PARENTS MAKE A DIFFERENCE
Research shows that children’s school achievement improves when parents have high expectations for their children, encourage children with their homework, communicate with teachers, and volunteer in schools.
Start the school year off by telling your children you believe this will be a good year. Explain that you consider them to be intelligent, but nothing comes for free, so they will need to be hard workers. Tell them you care about their efforts, their grades, their learning, and their productivity.
Emphasis on productivity is important, or you may hear your children tell you they're learning even when they don't do their homework. Learning is important, but just absorbing information is not enough. Producing stories, doing projects, and homework assignments, and developing creative ideas are important components of the learning process.
Many parents have been warned about the pressure children feel when expectations are too high. It is true that some parents expect too much of their children. Expecting them to be best or first can cause problems, but expecting them to be smart and hardworking does not cause pressure. The manner in which expectations are set makes a difference. Set your expectations as coaches, not judges. The See Jane Win research on the childhoods of 1,000 successful women* showed that the parents of these women had high expectations for them during their childhoods, but their expectations were typically as coaching parents.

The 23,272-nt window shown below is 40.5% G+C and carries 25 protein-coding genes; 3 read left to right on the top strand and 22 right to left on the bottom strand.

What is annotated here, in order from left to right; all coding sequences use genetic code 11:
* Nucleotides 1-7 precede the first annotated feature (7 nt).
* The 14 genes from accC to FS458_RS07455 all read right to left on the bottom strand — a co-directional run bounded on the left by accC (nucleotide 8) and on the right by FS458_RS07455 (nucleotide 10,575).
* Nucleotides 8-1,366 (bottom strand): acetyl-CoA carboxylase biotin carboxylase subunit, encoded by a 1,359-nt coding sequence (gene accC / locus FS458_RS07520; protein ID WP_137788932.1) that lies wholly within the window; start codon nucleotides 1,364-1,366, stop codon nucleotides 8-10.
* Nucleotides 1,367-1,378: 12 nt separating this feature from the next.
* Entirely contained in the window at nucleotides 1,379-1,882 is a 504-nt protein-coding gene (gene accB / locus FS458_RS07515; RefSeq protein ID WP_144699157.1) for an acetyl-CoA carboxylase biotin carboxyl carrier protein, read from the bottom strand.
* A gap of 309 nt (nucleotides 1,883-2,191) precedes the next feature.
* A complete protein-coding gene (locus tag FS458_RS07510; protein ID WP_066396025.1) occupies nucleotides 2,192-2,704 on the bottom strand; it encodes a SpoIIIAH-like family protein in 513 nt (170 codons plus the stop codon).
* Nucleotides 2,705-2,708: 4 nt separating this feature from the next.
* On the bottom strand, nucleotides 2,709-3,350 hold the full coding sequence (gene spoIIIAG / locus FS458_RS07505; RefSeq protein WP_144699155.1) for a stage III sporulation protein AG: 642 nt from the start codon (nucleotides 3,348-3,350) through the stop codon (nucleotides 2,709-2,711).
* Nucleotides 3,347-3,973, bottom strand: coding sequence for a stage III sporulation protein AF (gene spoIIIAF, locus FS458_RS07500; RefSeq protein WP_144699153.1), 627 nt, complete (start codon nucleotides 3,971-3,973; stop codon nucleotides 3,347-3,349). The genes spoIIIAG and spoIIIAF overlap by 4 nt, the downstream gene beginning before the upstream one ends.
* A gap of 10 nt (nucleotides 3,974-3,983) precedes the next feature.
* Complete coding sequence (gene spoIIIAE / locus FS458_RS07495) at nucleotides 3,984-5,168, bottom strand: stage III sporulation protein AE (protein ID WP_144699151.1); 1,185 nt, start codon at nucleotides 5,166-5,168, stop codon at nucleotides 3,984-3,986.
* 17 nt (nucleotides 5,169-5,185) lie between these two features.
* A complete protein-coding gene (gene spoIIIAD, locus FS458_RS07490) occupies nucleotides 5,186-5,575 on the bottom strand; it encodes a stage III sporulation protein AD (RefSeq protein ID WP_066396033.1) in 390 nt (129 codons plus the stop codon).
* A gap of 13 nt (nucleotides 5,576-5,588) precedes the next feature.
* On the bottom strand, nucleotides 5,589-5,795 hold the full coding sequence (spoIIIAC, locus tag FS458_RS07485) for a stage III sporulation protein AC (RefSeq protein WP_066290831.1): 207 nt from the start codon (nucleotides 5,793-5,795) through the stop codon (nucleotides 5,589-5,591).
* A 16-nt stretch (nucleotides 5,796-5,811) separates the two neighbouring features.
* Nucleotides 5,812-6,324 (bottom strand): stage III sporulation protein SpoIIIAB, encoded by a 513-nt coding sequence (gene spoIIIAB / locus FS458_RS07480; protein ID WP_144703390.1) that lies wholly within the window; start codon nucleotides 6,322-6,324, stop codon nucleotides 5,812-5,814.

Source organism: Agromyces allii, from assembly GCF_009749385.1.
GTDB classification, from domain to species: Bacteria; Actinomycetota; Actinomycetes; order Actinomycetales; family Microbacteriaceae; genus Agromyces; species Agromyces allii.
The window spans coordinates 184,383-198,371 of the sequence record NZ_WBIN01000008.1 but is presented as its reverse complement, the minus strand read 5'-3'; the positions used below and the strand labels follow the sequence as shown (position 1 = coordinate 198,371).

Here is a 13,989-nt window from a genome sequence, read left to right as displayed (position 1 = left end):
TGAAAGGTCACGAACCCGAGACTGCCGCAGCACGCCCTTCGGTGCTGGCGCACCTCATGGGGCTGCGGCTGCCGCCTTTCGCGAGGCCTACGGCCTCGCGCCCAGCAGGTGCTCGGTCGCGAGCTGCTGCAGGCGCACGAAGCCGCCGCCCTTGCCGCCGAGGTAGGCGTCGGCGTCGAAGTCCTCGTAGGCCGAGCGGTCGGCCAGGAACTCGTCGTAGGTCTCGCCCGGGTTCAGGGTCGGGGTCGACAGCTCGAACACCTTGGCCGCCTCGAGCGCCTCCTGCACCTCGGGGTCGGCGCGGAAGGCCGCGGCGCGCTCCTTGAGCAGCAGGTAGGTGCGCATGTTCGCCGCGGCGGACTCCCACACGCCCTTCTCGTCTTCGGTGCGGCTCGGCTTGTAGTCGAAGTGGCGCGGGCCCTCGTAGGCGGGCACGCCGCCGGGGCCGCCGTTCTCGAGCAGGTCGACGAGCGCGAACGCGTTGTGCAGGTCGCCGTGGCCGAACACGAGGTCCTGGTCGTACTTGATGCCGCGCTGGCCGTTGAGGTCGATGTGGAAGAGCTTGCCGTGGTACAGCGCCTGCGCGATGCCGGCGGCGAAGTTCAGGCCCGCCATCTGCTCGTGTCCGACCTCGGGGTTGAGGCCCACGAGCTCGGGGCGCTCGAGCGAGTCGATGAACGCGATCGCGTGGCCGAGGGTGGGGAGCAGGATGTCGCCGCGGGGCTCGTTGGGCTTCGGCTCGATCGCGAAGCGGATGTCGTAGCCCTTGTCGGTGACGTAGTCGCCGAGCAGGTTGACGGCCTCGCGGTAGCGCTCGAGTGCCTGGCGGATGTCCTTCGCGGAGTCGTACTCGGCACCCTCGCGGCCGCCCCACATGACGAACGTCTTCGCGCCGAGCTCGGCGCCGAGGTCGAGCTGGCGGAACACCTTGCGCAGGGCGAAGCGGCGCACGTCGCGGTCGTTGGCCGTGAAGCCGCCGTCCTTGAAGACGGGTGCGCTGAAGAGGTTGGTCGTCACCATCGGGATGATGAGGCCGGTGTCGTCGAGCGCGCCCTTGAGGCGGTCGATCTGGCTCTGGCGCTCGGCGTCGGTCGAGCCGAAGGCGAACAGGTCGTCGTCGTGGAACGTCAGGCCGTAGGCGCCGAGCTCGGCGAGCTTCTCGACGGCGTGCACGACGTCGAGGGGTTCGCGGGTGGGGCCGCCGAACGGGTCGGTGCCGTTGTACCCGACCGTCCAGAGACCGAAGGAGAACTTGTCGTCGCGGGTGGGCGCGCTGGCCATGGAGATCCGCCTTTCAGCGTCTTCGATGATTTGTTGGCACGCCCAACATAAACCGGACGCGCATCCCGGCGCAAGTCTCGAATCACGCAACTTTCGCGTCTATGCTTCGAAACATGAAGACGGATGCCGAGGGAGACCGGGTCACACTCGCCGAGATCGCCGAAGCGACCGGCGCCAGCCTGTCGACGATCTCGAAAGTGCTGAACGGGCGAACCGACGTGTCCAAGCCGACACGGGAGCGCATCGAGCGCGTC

Coaching differs from judging in that coaching parents believe in their children and help their children feel like the family is a winning team. As coaches, they can expect children to practice, follow rules, and respect limits. Judging parents expect the worst and are continuously ready to punish. Children resent judging parents and often underachieve out of anger toward them.
Judging Versus Coaching*
Mother: What’s wrong with you today? Bad report card again?
Daughter: Well, it’s not so bad except for math. It’s just that Ms. Alper’s a bad grader. Everyone in the class has bad grades.
Mother: That’s a familiar excuse. Why didn’t you go to your teacher and get some help instead of waiting until you got a C? You just never plan ahead. I suppose your other grades aren’t much better. It looks to me as if you need a consequence. I guess if you’re not mature enough to get the help you need, you’re not mature enough to drive. When you get all your grades above B, you can have your license back. It doesn’t seem as if you even care about your future.
Daughter: It’s not that bad. There’s not much sense in driving if I always lose my license? (Slams bedroom door)
Mother: You seem disappointed. Is it your report card?
Daughter: Yeah, Mom. I thought I’d get a B in math, but I got a C.
Mother: It sounds like you need a little help to get where you belong. I was pretty good at math. Would you like me to take a look at it, or would you prefer setting up an appointment with Ms. Alper? I know you can turn the grade around next quarter and bring your semester grade up. You know I’d really like to help you catch up, and once you have it put together, I’ll just stay out of it again. What’s fun about math is it keeps you working.
*From See Jane Win: The Rimm Report on How 1000
Girls Became Successful Women by
Dr. Sylvia Rimm (Crown Publishing, 1999)
VOLUNTEER IN YOUR SCHOOL